Dr Kandarpa Kumar Deka, Vice Chancellor of Mahapurusha Srimanta Sankaradeva Viswavidyalaya inaugurated the seminar. He said that the multi-faceted contributions of the saint had no match. An exhibition of Sanchipat, Masks etc was held as a part of the event. It was inaugurated by Rajanikanta Dutta, Padadhikar of Srimanta Sankardeva Sangha. He appreciated the works of the Society and assured that Sangha would stand beside the Society in its effort to spread the message of Srimanta Sankardeva. The seminar was attended by Jitendra Pradhani, the newly elected President of Asom Sattra Mahasabha and Babul Bora, Chief Secretary of Srimanta Sankaradeva Sangha. Eminent author, Dr Karabi Deka Hazarika, Professor of Assamese, Dibrugarh University also participated in the seminar. Lakhikanta Mahanta, Sattradhikar of Madhupur Than, Padma Mahanta, Sattradhikar, and Bhabendra Nath Deka, Upa-Padadhikar of Srimanta Sankardeva Sangha also attended the event. Lakhikanta Mahanta lit the ceremonial lamp to start the proceedings. He expressed great satisfaction over the event and exhorted people of Assam to take care of the Madhupur Than.

There was a Lecture-cum-demonstration of Sattriya Nritya by Prateesha Suresh from Mumbai in the event. Eminent artist Pabitrapran Bora performed Sutradhari Nritya. Manoj Kumar Das of Barpeta gave solo Khol recital. Kamal Krishna Barua, Pranjit Boruah, and Lalita Barman, artists of Srimanta Sankaradeva Sangha performed different items of Sankari dance and music. Ranjan Bezbaruah recited Totay and also a Sanskrit translation of Bargeet in the event. The promo-version of a CD by him was also released in the event. The devotees of Sankardev Namghar, Kokrajhar performed Nam-Kirtan. The local devotees of Madhupur also performed Nam-Kirtan.

Dr Sanjib Kumar Borkakoti, President of Society for Srimanta Sankaradeva conducted the seminar. Earlier he hoisted the flag of the society. He said in his concluding comment that history of Assam and West Bengal were closely linked and the role of Srimanta Sankaradeva was crucial for West Bengal too. Hence West Bengal government should introduce life and works of Srimanta Sankaradeva in the curriculum, he said. Pradip Hazarika, co-ordinator of Society for Srimanta Sankaradeva compered the event. Palash Pratim Bora, an active member of the society offered vote of thanks. He hoped that the movement started by Society for Srimanta Sankaradeva would snowball to a mass movement.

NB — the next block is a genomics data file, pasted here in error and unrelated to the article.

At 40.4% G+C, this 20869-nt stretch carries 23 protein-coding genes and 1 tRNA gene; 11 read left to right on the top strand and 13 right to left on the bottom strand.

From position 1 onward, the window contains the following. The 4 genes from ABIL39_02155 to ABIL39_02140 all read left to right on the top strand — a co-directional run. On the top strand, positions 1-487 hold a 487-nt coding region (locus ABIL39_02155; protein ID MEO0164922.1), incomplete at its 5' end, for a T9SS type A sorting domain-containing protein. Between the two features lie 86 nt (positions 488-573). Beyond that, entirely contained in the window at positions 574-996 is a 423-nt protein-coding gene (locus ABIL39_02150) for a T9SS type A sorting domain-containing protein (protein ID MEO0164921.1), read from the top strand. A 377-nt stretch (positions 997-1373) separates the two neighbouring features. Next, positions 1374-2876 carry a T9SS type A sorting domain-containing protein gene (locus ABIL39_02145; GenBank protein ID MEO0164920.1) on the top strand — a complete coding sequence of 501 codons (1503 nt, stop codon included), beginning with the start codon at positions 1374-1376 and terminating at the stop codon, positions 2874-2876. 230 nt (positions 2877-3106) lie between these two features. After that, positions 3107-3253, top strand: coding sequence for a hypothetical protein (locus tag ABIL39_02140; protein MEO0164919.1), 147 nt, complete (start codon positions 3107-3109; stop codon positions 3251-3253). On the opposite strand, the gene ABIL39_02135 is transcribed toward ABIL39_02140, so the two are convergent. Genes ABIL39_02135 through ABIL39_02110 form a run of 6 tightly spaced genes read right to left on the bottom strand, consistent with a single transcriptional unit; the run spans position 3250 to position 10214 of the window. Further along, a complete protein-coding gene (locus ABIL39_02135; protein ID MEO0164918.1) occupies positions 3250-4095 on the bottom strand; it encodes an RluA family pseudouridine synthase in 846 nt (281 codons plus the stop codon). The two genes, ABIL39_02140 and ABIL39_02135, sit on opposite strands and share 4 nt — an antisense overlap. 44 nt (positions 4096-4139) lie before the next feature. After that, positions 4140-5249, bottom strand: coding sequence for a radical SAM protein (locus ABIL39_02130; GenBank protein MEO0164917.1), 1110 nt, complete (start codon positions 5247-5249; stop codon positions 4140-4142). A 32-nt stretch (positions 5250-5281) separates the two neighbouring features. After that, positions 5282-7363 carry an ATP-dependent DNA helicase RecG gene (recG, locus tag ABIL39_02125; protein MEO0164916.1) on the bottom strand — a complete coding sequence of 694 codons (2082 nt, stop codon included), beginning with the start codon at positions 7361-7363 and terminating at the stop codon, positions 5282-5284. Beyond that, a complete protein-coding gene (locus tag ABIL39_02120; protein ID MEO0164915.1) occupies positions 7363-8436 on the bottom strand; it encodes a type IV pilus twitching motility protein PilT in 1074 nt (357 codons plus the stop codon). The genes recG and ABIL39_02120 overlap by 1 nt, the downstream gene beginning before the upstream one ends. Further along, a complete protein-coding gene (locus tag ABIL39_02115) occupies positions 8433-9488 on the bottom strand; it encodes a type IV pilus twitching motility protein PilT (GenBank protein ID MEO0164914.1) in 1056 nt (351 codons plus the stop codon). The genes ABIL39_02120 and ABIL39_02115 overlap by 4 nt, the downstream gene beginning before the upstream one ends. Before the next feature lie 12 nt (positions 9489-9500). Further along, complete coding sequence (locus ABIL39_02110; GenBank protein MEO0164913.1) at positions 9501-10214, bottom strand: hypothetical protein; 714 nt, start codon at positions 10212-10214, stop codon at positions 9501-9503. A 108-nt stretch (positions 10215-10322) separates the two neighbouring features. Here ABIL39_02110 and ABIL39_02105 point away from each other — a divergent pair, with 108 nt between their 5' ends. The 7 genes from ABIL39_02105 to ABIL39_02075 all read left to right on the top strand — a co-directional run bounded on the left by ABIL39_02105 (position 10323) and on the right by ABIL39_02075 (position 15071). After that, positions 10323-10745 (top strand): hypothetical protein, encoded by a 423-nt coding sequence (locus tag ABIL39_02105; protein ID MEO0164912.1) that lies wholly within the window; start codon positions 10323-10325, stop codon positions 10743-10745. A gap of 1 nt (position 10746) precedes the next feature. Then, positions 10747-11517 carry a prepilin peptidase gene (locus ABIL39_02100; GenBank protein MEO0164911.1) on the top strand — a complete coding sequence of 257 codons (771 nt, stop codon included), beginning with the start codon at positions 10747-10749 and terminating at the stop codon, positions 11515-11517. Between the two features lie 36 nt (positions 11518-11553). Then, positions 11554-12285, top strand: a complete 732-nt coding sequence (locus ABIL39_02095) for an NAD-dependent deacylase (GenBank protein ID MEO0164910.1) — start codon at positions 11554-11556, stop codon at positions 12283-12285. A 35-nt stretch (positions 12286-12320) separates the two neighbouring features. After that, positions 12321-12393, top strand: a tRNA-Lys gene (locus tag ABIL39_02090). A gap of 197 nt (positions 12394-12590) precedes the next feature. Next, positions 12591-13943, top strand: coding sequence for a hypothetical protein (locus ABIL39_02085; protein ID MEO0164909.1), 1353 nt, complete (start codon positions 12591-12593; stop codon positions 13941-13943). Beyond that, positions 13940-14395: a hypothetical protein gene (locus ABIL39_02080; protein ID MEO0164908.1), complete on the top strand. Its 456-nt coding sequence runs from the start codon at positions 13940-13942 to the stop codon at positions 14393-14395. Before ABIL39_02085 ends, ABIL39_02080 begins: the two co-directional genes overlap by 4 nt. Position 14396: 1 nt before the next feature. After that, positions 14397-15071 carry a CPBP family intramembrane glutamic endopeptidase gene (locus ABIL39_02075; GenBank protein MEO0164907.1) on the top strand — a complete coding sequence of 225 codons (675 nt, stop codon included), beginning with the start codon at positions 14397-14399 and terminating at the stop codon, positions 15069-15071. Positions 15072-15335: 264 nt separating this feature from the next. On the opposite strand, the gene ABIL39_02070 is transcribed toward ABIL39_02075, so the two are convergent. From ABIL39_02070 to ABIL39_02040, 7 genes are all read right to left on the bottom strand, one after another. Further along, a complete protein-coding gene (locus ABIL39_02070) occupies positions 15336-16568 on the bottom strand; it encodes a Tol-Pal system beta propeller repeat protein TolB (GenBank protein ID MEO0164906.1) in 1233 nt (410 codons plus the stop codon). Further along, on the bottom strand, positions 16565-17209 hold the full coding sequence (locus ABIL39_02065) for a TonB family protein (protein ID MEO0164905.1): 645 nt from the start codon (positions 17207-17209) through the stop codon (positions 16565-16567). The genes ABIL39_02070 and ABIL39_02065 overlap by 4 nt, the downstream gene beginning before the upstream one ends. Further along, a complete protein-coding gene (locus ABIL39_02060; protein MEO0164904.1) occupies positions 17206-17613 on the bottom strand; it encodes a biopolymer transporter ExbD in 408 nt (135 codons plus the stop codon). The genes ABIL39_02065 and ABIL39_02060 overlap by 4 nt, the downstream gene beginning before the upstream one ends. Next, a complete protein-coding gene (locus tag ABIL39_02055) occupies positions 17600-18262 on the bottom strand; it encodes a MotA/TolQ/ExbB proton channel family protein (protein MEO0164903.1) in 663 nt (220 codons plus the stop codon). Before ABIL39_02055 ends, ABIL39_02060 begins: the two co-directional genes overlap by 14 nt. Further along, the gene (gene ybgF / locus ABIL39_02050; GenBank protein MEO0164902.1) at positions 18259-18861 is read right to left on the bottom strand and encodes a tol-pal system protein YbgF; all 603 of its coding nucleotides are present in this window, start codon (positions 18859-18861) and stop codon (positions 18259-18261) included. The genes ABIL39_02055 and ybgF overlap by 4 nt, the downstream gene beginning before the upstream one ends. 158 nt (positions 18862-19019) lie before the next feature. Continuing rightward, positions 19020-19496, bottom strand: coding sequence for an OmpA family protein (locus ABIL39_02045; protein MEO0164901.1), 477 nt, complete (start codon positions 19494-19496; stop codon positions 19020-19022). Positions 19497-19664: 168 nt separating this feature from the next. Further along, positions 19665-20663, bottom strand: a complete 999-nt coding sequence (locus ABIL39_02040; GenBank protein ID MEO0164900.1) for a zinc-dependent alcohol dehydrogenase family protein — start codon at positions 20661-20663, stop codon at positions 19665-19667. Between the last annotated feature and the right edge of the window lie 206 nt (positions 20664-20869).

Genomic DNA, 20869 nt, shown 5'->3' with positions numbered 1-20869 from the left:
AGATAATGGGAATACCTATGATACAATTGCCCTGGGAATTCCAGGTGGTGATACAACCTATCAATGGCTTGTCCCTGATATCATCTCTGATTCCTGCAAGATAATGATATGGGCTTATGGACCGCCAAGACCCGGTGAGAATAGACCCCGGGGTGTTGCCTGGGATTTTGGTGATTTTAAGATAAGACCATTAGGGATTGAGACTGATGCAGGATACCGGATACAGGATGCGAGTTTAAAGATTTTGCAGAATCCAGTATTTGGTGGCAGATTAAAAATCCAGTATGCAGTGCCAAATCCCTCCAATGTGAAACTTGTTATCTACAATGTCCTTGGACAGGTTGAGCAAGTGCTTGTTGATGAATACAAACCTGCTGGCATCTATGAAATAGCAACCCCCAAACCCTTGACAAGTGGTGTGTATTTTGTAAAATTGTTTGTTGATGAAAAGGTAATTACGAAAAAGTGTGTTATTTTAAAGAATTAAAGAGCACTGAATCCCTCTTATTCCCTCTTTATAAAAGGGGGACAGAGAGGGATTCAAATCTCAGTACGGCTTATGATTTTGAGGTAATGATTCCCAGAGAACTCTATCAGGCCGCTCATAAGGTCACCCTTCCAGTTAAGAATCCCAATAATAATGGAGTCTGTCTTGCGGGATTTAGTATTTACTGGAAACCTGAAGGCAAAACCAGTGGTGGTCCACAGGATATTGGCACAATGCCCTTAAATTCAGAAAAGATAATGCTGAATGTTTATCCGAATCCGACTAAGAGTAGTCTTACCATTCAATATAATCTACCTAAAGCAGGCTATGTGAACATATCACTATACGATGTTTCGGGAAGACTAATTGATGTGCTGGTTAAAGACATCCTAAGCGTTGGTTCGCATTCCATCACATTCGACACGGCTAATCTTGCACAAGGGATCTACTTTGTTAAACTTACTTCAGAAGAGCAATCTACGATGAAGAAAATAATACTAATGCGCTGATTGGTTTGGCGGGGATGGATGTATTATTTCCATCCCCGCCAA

Thursday, November 20, 2014

Sangai Festival - promoting Manipur

Cultural dance at Sangai Festival (photo -

Sangai Festival, also known as Tourism Festival until 2010, is named after the shy and gentle brow-antlered deer popularly known as the Sangai Deer, which is the state animal of Manipur.

The festival is organised by Manipur Tourism Department every year and generally held from November 21 to 30 in Imphal, Manipur. The Festival strives to showcase and promote the best of what the state has to offer to the world in terms of art and culture, handloom, handicrafts & fine arts, indigenous sports, cuisines & music, eco & adventure sports as well as the scenic natural beauty of the land.

Apart from showcasing the culture of Manipur, the festival also conducts other events like fashion shows, rock shows, etc and participation of various Indian States, foreign traders and cultural troupes make it grand in scale and style. According to the Manipur tourism department, the Sangai Festival is the right venue for innovative people with innovative ideas meet on a common platform.

Fore more info about the festival, location, accommodation and other details visit the festival's official website -

Thursday, October 30, 2014

North East Festival 2014

 North East Festival 2014 | November 7-10, 2014

Event - North East Festival 2014 

November 7th, 8th, 9th and 10th, 2014
IGNCA, Janpath, New Delhi, India
Phone: +91 (011) 23388155
To reduce the regional gaps and to celebrate the essence of North East India, NORTH EAST FESTIVAL will be organized on 7th to 10th November, 2014 at IGNCA Ground, Janpath, New Delhi. Considered as the biggest ever festival on North East Region in the National capital, The event is aimed to highlight the positive aspects of the region which is so full of talents, resources and success stories.

For more info Click Here